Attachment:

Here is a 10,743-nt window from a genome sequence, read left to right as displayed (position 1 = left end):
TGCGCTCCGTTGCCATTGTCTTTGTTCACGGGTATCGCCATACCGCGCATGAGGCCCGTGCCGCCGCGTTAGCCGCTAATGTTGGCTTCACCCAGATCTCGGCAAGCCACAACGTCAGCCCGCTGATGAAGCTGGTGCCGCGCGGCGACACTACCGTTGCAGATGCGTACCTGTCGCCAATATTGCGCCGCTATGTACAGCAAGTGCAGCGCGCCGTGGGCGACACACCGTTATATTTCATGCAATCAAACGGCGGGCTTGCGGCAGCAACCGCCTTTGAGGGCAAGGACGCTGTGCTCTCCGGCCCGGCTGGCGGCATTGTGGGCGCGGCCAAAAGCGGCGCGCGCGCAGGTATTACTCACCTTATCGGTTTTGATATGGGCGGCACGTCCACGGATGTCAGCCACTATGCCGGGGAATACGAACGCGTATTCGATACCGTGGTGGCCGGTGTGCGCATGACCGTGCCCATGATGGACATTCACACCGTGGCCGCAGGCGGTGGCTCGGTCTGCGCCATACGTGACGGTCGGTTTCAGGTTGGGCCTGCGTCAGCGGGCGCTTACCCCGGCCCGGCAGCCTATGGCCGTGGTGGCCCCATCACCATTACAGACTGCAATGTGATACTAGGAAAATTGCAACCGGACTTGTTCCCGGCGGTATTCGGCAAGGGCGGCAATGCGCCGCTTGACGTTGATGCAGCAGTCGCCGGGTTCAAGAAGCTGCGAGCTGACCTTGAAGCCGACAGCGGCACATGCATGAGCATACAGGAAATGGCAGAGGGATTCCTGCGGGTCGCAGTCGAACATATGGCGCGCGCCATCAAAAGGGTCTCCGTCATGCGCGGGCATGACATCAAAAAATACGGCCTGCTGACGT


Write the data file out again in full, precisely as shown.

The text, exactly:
Here is a 10,743-nt window from a genome sequence, read left to right as displayed (position 1 = left end):
TGCGCTCCGTTGCCATTGTCTTTGTTCACGGGTATCGCCATACCGCGCATGAGGCCCGTGCCGCCGCGTTAGCCGCTAATGTTGGCTTCACCCAGATCTCGGCAAGCCACAACGTCAGCCCGCTGATGAAGCTGGTGCCGCGCGGCGACACTACCGTTGCAGATGCGTACCTGTCGCCAATATTGCGCCGCTATGTACAGCAAGTGCAGCGCGCCGTGGGCGACACACCGTTATATTTCATGCAATCAAACGGCGGGCTTGCGGCAGCAACCGCCTTTGAGGGCAAGGACGCTGTGCTCTCCGGCCCGGCTGGCGGCATTGTGGGCGCGGCCAAAAGCGGCGCGCGCGCAGGTATTACTCACCTTATCGGTTTTGATATGGGCGGCACGTCCACGGATGTCAGCCACTATGCCGGGGAATACGAACGCGTATTCGATACCGTGGTGGCCGGTGTGCGCATGACCGTGCCCATGATGGACATTCACACCGTGGCCGCAGGCGGTGGCTCGGTCTGCGCCATACGTGACGGTCGGTTTCAGGTTGGGCCTGCGTCAGCGGGCGCTTACCCCGGCCCGGCAGCCTATGGCCGTGGTGGCCCCATCACCATTACAGACTGCAATGTGATACTAGGAAAATTGCAACCGGACTTGTTCCCGGCGGTATTCGGCAAGGGCGGCAATGCGCCGCTTGACGTTGATGCAGCAGTCGCCGGGTTCAAGAAGCTGCGAGCTGACCTTGAAGCCGACAGCGGCACATGCATGAGCATACAGGAAATGGCAGAGGGATTCCTGCGGGTCGCAGTCGAACATATGGCGCGCGCCATCAAAAGGGTCTCCGTCATGCGCGGGCATGACATCAAAAAATACGGCCTGCTGACGT